By Jeff Balke
By Aaron Reiss
By Angelica Leicht
By Dianna Wray
By Aaron Reiss
By Camilo Smith
By Craig Malisow
By Jeff Balke
Thirty years ago, Stephen Hale was arrested for possessing marijuana. Three years ago, his law license was suspended for delivering it. Now the Galveston County district attorney is retiring, so Hale is running for that office on a platform to free the weed.
Legally, he can't refuse to prosecute such cases -- but he can promise users he will drop their misdemeanor marijuana charges. Hale handed out four flyers declaring his high hopes on the steps of the Texas City courthouse before the cops called to see if he was serious.
Hale, 49, drives a dark blue Chevy with Mardi Gras beads hanging on the rearview mirror. His face is sunburned from surfing every time the tide is high. Call in the middle of the afternoon and he's home watching Springer.But there's one difference between him and typical fringe candidates: This guy has experience as an elected public official.
Born in Dallas, Hale started getting stoned the summer of '69 with his cousin Billy Jack. His use increased after he got drafted. "It made the army a whole lot easier to tolerate," Hale says. He was busted in Walton County, Florida, after picking up a package of pot "for a friend" at the bus station. The arresting officer didn't immediately take Hale's billfold or get his name, so Hale decided to escape. "I was a soldier," he says. "I was trained to escape, evade and survive." He jumped out of a second-story window, vaulted a fence and started running.
"There were police everywhere," Hale says. "I ended up getting pinned in a swamp. I felt like I was Cool Hand Luke."
In 1979 Hale made the dean's list at South Texas College of Law. Regardless, the Texas Board of Law Examiners refused to let him take the Texas bar exam because he admitted he inhaled. The chairman wrote that the board thought Hale lacked moral character. So he moved to Alaska and returned to Texas in 1985 as a practicing attorney who didn't need to take the exam. "Thank God," Hale says. "I hate taking tests."
Voters in Wise County, about 70 miles northwest of Dallas, elected him county attorney in 1992. In that Democratic primary, he ran against a former law partner who had also been busted for marijuana in the 1970s. "So neither one of us raised that issue during the campaign," Hale says. Hale went to all of the candidate forums; his opponent didn't. "I beat him pretty soundly -- he didn't try very hard," Hale says. "He had been the county attorney before, and he had too many enemies." Hale was unopposed in the general election.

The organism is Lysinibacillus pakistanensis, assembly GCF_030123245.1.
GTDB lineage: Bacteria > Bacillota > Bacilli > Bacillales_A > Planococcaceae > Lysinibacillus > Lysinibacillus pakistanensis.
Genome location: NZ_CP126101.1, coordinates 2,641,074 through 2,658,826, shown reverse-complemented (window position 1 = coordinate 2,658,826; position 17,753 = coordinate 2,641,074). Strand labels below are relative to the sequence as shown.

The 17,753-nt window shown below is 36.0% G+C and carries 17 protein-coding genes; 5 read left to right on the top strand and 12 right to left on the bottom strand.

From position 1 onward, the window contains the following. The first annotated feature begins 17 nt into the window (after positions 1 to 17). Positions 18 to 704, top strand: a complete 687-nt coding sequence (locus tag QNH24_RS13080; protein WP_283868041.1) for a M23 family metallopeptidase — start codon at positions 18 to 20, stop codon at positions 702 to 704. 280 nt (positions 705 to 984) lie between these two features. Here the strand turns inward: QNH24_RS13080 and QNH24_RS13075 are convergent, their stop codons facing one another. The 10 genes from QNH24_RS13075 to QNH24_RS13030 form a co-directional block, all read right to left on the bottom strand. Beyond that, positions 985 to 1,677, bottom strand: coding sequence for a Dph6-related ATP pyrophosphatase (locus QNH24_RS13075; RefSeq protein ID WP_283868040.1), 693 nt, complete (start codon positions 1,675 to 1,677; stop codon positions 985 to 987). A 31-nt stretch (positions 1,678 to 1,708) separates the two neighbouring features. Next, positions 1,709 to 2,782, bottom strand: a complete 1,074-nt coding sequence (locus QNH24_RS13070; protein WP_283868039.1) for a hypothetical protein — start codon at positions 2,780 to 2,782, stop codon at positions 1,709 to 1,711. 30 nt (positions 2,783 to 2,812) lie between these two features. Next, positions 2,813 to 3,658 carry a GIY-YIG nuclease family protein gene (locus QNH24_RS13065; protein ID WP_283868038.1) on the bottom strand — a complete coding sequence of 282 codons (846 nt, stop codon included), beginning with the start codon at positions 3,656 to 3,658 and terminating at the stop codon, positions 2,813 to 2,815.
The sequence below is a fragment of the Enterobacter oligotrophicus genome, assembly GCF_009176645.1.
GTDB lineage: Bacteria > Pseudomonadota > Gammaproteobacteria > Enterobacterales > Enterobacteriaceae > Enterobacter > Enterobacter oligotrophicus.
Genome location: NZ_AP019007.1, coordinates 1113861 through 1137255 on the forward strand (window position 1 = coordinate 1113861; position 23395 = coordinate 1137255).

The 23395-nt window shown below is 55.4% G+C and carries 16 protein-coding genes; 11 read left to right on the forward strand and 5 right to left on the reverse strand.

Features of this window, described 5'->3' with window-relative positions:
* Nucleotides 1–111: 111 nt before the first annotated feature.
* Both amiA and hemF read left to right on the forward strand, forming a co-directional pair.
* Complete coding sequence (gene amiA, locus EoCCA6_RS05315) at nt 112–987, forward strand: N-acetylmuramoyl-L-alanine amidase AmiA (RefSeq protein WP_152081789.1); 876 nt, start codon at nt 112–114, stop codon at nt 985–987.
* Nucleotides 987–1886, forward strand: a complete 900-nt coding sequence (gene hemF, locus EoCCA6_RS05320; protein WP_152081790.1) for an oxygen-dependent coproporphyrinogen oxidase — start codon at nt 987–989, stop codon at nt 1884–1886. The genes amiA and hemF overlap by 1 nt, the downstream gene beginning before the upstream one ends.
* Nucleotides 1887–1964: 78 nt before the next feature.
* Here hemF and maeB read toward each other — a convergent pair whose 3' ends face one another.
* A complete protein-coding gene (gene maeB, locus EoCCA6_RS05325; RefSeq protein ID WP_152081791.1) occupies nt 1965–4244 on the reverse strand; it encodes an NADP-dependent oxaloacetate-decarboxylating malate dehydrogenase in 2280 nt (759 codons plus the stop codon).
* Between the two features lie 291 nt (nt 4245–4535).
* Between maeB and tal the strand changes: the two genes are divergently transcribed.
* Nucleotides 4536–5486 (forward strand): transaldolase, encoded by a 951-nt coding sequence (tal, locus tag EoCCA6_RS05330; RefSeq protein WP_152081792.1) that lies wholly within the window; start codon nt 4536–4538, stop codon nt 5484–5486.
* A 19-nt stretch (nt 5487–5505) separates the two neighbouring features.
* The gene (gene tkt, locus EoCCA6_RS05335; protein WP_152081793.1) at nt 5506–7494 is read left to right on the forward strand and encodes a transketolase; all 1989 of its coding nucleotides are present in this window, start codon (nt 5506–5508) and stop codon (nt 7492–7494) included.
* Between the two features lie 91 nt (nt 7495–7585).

During his time as Wise County's chief misdemeanor prosecutor, Hale dismissed more than 500 marijuana possession cases against adults and reduced sentences for first-time pot and DUI offenses.
"I thought it was the right thing to do," Hale says. "My job was to see that justice was done, not blindly enforce the law." Especially a law that he thinks is stupid.
People who have a toke or two aren't evildoers, he says. Prosecuting people who dance with Mary Jane wastes court time and taxpayer dollars, he contends. "It's insane, it's unjust, and it's unconstitutional. We're not the Taliban. Our country is supposed to be a country of tolerance, not intolerance."
Wise County Sheriff Phil Ryan says Hale was a nice guy, fun to be around and easy to work with. Hale ran an efficient office, but his drug policies didn't jibe with law enforcement agencies that wanted drug users off the street, the sheriff says.
"We got mixed emotions -- it's like seeing your mother-in-law go off a cliff in your new pickup," Ryan says.
During Hale's four-year tenure, officers became disillusioned when they made solid pot arrests and cases were dismissed, says Doug Whitehead, Ryan's chief deputy.
"We just got pissed off," Whitehead says. "He was [supposed] to uphold the laws of the state of Texas, and he didn't do it. I never saw anybody gang up against him and look like the Zulu warriors -- but it was demoralizing."
After he'd been on the job about eight months, reports began appearing about the dismissal of the marijuana cases. There were newspaper articles and angry letters to the editor from Mothers Against Drunk Driving. MADD also was furious that Hale often reduced DUI cases down to reckless behavior.
"We went nuts," says Bill Lewis, MADD's North Texas chapter public policy liaison and former president. "It just really appalled us."Hale says he simply didn't have time to prosecute all DWI cases. He inherited 100 pending cases and could try only one a month, so he negotiated plea agreements. "My view was 'It's better to get half a pound of flesh off 100 defendants than to try and get that full pound of flesh off of five,' " Hale says.
He lost his re-election race to an opponent who accused him of not prosecuting child abuse or child neglect cases. Hale says his short-staffed office turned such prosecutions over to the district attorney because the D.A. made three times his salary and had more time and resources.